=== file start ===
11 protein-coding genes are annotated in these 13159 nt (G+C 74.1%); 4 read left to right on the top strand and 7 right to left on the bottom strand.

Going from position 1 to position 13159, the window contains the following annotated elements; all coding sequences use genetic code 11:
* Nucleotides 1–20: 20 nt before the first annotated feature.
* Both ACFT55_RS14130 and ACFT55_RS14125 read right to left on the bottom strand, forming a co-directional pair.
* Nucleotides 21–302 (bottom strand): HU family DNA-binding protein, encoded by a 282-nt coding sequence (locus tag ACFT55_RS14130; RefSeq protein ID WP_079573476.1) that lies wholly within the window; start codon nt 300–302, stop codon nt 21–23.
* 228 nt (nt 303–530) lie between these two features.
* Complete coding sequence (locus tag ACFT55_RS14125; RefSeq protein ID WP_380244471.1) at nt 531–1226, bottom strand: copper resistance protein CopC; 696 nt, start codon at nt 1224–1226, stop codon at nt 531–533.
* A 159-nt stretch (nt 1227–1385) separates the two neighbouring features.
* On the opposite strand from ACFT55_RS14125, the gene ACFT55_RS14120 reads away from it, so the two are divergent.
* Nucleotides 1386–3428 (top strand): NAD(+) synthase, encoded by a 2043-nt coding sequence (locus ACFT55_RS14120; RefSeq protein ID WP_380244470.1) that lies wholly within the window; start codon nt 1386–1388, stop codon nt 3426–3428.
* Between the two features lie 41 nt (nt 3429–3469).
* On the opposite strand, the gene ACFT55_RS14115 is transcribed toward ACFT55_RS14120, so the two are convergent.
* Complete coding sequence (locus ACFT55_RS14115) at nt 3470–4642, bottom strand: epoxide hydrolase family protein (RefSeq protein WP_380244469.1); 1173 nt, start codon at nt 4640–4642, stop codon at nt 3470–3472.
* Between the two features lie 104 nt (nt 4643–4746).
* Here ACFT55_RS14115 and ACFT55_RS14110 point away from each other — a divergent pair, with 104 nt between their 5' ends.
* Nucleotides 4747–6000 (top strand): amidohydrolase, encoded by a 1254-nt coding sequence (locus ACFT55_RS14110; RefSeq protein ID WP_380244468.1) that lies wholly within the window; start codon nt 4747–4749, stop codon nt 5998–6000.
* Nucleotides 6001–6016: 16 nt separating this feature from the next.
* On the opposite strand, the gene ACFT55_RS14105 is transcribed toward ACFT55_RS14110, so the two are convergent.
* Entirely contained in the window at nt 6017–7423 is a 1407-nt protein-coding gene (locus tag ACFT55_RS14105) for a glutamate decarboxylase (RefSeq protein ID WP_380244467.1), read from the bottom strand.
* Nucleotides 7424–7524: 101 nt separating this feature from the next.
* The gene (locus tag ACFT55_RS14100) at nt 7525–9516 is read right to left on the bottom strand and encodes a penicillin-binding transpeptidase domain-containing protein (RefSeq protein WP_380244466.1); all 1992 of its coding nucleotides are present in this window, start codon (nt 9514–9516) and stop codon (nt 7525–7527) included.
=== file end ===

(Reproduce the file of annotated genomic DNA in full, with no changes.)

11 protein-coding genes are annotated in these 13159 nt (G+C 74.1%); 4 read left to right on the top strand and 7 right to left on the bottom strand.

Going from position 1 to position 13159, the window contains the following annotated elements; all coding sequences use genetic code 11:
* Nucleotides 1–20: 20 nt before the first annotated feature.
* Both ACFT55_RS14130 and ACFT55_RS14125 read right to left on the bottom strand, forming a co-directional pair.
* Nucleotides 21–302 (bottom strand): HU family DNA-binding protein, encoded by a 282-nt coding sequence (locus tag ACFT55_RS14130; RefSeq protein ID WP_079573476.1) that lies wholly within the window; start codon nt 300–302, stop codon nt 21–23.
* 228 nt (nt 303–530) lie between these two features.
* Complete coding sequence (locus tag ACFT55_RS14125; RefSeq protein ID WP_380244471.1) at nt 531–1226, bottom strand: copper resistance protein CopC; 696 nt, start codon at nt 1224–1226, stop codon at nt 531–533.
* A 159-nt stretch (nt 1227–1385) separates the two neighbouring features.
* On the opposite strand from ACFT55_RS14125, the gene ACFT55_RS14120 reads away from it, so the two are divergent.
* Nucleotides 1386–3428 (top strand): NAD(+) synthase, encoded by a 2043-nt coding sequence (locus ACFT55_RS14120; RefSeq protein ID WP_380244470.1) that lies wholly within the window; start codon nt 1386–1388, stop codon nt 3426–3428.
* Between the two features lie 41 nt (nt 3429–3469).
* On the opposite strand, the gene ACFT55_RS14115 is transcribed toward ACFT55_RS14120, so the two are convergent.
* Complete coding sequence (locus ACFT55_RS14115) at nt 3470–4642, bottom strand: epoxide hydrolase family protein (RefSeq protein WP_380244469.1); 1173 nt, start codon at nt 4640–4642, stop codon at nt 3470–3472.
* Between the two features lie 104 nt (nt 4643–4746).
* Here ACFT55_RS14115 and ACFT55_RS14110 point away from each other — a divergent pair, with 104 nt between their 5' ends.
* Nucleotides 4747–6000 (top strand): amidohydrolase, encoded by a 1254-nt coding sequence (locus ACFT55_RS14110; RefSeq protein ID WP_380244468.1) that lies wholly within the window; start codon nt 4747–4749, stop codon nt 5998–6000.
* Nucleotides 6001–6016: 16 nt separating this feature from the next.
* On the opposite strand, the gene ACFT55_RS14105 is transcribed toward ACFT55_RS14110, so the two are convergent.
* Entirely contained in the window at nt 6017–7423 is a 1407-nt protein-coding gene (locus tag ACFT55_RS14105) for a glutamate decarboxylase (RefSeq protein ID WP_380244467.1), read from the bottom strand.
* Nucleotides 7424–7524: 101 nt separating this feature from the next.
* The gene (locus tag ACFT55_RS14100) at nt 7525–9516 is read right to left on the bottom strand and encodes a penicillin-binding transpeptidase domain-containing protein (RefSeq protein WP_380244466.1); all 1992 of its coding nucleotides are present in this window, start codon (nt 9514–9516) and stop codon (nt 7525–7527) included.